Battlepug by Mike Norton won the Best Digital Comic category. We’ve just got this one in recently. It’s a pug (the cute little dogs with the punched-in noses), but it’s a battlepug. You can find out more on the website, or the battlepug is also on Twitter.
What is Zuda Comics? That’s a great question. The short answer is that it’s an all-new line of Web Comics. The longer answer is that Zuda Comics are whatever you make of them.
Zuda Comics is the webcomics division of DC. You can design your own comic for entry into their monthly competition, vote for your favourite entry, or simply enjoy the ones already online.
While we’re on the subject, you can find the DC comics website here, and don’t forget to check out our collection of them in your library branch.
Zuda Comics collects user-submitted comics. The comics then compete with one another – they’re rated by users – and the winner is published. There’s some great work there, and the latest, Dracula vs. Santa, is hysterical. My aching sides!
The American Library Association, together with its rather unattractive website*, has produced a list of 10 great graphic novels/ series that were published in 2008. We even have some, which I’ll list below.
Life Sucks, by Jessica Abel, Gabriel Soria and Warren Pleece
Japan Ai: A Tall Girl’s Adventures in Japan, by Aimee Major Steinberger
Skim, by Mariko Tamaki; drawings by Jillian Tamaki
The Umbrella Academy. Volume 1, Apocalypse suite, by Gerard Way and Gabriel Ba
(I feel almost exactly like one of those Academy Award presenters typing that, but without the frock and the fame and the botox.)
* sorry sorry, but it’s true!
This Digital Inspiration blog post entitled, informatively, Create your own Garfield Comic Strip, will introduce you to the wonderful world of, well, creating your own Garfield comic strip. In summary, you can download this application and drag and drop (so you can do it if you can’t draw) and hey presto! I guess it’s similar to creating your own giant squid (mine has now swum 180 kilometres and most recently beat up a diver).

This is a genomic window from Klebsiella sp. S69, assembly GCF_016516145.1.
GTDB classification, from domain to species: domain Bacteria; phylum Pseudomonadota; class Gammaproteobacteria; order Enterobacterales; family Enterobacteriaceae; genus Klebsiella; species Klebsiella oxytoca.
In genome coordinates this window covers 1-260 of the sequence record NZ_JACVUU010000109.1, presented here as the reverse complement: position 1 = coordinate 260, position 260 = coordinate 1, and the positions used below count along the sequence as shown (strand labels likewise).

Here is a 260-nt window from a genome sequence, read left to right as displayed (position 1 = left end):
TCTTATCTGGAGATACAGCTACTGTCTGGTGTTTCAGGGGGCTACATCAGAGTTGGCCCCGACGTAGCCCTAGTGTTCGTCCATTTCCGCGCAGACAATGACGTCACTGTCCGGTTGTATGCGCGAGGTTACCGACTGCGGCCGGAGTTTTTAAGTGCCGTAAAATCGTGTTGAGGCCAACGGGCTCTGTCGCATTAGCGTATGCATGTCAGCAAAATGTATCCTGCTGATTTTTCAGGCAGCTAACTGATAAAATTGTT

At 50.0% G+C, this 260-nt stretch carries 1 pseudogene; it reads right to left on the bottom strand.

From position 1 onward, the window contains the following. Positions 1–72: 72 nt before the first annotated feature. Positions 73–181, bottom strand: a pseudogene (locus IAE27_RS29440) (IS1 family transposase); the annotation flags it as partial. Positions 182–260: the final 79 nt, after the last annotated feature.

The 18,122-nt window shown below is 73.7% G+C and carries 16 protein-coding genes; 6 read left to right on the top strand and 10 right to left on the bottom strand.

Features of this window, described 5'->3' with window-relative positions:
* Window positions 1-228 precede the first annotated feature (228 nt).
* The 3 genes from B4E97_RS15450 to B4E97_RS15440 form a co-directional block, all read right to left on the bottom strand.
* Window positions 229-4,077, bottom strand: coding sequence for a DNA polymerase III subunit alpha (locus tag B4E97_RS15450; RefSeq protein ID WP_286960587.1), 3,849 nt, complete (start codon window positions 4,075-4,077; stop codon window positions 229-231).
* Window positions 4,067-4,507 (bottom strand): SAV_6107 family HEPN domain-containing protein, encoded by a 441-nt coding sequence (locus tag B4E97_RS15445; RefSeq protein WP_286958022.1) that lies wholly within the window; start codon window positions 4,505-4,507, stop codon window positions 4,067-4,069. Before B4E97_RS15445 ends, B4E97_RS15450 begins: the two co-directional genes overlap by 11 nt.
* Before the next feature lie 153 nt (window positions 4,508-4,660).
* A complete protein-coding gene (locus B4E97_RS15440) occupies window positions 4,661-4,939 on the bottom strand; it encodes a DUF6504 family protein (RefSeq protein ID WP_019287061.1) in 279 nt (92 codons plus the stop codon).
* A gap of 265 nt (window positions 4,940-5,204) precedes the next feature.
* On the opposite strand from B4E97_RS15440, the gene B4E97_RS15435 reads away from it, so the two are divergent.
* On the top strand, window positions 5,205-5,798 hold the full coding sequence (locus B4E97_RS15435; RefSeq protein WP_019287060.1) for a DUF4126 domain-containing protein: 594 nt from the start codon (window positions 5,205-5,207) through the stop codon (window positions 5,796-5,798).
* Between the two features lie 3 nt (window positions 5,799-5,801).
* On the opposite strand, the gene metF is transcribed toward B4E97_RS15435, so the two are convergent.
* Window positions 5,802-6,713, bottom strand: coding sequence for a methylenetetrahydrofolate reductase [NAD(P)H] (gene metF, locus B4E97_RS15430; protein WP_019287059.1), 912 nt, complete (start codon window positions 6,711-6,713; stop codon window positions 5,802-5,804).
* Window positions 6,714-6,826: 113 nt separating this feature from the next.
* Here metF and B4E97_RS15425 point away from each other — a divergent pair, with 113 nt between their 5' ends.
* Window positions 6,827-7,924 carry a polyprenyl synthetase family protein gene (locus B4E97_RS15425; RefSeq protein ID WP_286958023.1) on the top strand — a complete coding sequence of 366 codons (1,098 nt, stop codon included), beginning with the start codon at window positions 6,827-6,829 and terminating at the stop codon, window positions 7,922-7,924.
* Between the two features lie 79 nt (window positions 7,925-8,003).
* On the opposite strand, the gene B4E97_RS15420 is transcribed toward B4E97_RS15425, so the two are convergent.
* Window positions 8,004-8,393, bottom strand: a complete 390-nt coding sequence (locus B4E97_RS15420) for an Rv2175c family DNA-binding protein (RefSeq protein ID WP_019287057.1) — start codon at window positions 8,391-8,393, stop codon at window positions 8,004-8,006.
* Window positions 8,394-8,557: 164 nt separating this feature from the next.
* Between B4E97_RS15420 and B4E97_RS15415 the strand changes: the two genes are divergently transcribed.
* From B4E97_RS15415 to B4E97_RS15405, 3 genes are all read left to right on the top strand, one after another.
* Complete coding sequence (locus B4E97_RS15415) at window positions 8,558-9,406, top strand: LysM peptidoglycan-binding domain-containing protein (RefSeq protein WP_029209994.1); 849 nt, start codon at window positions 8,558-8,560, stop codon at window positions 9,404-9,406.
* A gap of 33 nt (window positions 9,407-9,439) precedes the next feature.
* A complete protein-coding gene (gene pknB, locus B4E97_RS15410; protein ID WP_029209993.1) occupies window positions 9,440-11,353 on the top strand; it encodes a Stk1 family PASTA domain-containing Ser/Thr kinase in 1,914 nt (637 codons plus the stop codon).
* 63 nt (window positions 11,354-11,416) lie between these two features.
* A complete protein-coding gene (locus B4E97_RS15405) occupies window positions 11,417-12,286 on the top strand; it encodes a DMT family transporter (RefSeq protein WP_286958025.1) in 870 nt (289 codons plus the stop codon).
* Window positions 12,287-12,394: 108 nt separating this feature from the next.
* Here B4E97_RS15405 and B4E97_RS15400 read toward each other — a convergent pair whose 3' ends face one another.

More new books from last week and this week. Christmas week!
Last Kiss of the Butterfly, by Jill Hucklesby (287 pages) – Jaz is a London girl and proud of it, but her mother – who has cancer – wants the two of them to spend a final summer in a cottage on the marshes. Not quite what Jaz wants, until she meets Ethan, who’s quiet but a bit of a stunner.
First sentence: ‘Here with me.’
Hunting Elephants, by James Roy (339 pages) – Harry’s Uncle Frank’s Vietnam War experiences threaten to exacerbate family tensions. And! There may be a crazed gunman in the bushes.
First sentence: ‘Harry was dying.’
The Celebutantes : In The Club, The Celebutantes : To The Penthouse, and The Celebutantes : On The Avenue, all by Antonion Pagliarulo (327, 356, and 340 pages respectively) – The Hamiton triplets are named Madison, Park, and Lexington, and are rich heiresses living in New York. Sort of like the Gossip Girl books, but with richer, more famous girls.
First sentences (in order): ‘She reached for her sunglasses.’ ‘The Ambassadors for the Arts Luncheon, held annually in the legendary Conrad Suite of the Waldorf-Astoria hotel, had officially begun.’ ‘Night fell cool and crazy over Manhattan, the streets buzzing with the first hint of spring.’